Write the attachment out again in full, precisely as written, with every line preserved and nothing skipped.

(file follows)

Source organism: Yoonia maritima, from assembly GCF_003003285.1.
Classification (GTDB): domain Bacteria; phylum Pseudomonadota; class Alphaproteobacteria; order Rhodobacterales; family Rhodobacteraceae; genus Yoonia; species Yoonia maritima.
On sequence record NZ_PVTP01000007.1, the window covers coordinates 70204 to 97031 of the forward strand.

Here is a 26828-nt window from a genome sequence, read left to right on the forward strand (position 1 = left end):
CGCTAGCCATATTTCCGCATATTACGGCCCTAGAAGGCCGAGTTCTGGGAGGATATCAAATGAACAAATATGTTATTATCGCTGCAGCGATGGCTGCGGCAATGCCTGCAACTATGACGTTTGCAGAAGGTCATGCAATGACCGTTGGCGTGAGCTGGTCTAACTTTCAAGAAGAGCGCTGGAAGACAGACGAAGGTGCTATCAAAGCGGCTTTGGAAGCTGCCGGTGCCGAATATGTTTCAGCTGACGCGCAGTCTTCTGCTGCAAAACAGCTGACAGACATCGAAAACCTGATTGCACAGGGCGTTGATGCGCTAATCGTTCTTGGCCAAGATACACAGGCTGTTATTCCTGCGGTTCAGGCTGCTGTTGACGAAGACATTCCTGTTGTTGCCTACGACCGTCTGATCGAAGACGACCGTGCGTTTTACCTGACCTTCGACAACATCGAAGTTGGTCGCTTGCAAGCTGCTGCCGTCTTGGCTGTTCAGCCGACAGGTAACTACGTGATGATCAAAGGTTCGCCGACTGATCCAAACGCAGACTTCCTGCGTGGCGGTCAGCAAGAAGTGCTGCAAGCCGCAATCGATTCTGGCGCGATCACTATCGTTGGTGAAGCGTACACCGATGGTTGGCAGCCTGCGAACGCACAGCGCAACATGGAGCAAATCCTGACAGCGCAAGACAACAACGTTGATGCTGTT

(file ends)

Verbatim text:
Source organism: Yoonia maritima, from assembly GCF_003003285.1.
Classification (GTDB): domain Bacteria; phylum Pseudomonadota; class Alphaproteobacteria; order Rhodobacterales; family Rhodobacteraceae; genus Yoonia; species Yoonia maritima.
On sequence record NZ_PVTP01000007.1, the window covers coordinates 70204 to 97031 of the forward strand.

Here is a 26828-nt window from a genome sequence, read left to right on the forward strand (position 1 = left end):
CGCTAGCCATATTTCCGCATATTACGGCCCTAGAAGGCCGAGTTCTGGGAGGATATCAAATGAACAAATATGTTATTATCGCTGCAGCGATGGCTGCGGCAATGCCTGCAACTATGACGTTTGCAGAAGGTCATGCAATGACCGTTGGCGTGAGCTGGTCTAACTTTCAAGAAGAGCGCTGGAAGACAGACGAAGGTGCTATCAAAGCGGCTTTGGAAGCTGCCGGTGCCGAATATGTTTCAGCTGACGCGCAGTCTTCTGCTGCAAAACAGCTGACAGACATCGAAAACCTGATTGCACAGGGCGTTGATGCGCTAATCGTTCTTGGCCAAGATACACAGGCTGTTATTCCTGCGGTTCAGGCTGCTGTTGACGAAGACATTCCTGTTGTTGCCTACGACCGTCTGATCGAAGACGACCGTGCGTTTTACCTGACCTTCGACAACATCGAAGTTGGTCGCTTGCAAGCTGCTGCCGTCTTGGCTGTTCAGCCGACAGGTAACTACGTGATGATCAAAGGTTCGCCGACTGATCCAAACGCAGACTTCCTGCGTGGCGGTCAGCAAGAAGTGCTGCAAGCCGCAATCGATTCTGGCGCGATCACTATCGTTGGTGAAGCGTACACCGATGGTTGGCAGCCTGCGAACGCACAGCGCAACATGGAGCAAATCCTGACAGCGCAAGACAACAACGTTGATGCTGTT